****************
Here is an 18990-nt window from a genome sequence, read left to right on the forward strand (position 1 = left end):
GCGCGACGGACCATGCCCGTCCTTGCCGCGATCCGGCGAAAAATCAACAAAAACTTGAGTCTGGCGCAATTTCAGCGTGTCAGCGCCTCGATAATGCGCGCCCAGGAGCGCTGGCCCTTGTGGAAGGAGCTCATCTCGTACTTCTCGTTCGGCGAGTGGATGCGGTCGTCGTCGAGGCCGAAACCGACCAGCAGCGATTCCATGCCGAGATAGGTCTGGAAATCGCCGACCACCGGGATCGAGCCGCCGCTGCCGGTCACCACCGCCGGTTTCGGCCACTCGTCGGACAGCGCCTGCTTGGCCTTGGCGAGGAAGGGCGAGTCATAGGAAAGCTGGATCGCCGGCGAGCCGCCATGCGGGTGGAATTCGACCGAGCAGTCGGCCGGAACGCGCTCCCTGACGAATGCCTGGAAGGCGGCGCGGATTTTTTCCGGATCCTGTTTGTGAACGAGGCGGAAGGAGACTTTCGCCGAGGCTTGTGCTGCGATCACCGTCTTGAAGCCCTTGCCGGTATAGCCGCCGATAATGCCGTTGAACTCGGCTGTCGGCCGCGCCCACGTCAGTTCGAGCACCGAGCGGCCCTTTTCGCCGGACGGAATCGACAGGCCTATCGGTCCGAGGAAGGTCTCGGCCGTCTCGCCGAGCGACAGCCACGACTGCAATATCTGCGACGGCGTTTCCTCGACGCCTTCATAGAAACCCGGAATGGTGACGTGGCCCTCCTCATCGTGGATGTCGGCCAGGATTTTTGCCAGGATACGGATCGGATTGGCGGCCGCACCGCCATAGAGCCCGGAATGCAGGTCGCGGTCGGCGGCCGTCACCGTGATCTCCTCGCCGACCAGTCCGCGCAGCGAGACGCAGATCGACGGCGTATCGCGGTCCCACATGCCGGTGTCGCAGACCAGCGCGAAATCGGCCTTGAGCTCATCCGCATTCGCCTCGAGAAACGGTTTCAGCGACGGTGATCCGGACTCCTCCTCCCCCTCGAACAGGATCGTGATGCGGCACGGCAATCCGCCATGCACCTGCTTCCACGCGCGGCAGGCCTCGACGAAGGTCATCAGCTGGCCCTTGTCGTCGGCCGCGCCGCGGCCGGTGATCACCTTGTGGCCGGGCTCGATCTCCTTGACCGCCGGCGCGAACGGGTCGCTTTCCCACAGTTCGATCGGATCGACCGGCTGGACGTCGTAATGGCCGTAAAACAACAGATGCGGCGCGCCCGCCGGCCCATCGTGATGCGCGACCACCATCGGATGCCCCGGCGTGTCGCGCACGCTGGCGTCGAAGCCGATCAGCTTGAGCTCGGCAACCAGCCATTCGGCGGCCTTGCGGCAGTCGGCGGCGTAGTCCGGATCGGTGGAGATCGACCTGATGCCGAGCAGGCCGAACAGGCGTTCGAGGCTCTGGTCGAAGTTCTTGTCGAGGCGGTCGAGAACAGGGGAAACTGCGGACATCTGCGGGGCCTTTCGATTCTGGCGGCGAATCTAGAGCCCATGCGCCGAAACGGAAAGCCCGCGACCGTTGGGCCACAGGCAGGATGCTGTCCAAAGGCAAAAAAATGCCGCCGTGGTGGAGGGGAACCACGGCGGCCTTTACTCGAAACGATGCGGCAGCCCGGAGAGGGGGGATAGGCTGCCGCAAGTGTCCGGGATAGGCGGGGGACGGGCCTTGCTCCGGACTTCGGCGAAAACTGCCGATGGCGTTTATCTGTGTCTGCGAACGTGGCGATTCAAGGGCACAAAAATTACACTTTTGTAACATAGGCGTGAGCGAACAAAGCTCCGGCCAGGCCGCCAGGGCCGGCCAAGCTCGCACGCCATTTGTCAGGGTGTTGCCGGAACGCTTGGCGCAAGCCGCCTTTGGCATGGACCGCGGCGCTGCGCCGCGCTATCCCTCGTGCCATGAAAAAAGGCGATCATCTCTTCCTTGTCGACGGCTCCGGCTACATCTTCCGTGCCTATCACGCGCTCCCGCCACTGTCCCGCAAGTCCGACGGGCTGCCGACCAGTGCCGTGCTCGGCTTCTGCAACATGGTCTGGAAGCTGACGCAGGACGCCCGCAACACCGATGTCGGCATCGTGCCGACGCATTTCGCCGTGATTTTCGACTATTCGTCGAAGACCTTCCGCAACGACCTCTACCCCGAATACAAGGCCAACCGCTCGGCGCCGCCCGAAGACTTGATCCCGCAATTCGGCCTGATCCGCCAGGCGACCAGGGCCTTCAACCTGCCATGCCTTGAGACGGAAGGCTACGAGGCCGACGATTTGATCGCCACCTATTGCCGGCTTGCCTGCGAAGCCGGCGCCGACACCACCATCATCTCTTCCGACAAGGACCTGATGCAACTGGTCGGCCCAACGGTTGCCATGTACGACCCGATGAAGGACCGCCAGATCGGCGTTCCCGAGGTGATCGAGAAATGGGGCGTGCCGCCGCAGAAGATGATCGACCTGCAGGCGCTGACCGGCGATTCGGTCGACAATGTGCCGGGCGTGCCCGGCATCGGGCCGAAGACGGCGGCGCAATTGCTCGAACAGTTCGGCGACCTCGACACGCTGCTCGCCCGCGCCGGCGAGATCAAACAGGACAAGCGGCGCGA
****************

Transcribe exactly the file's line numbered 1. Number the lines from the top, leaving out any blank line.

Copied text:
Here is an 18990-nt window from a genome sequence, read left to right on the forward strand (position 1 = left end):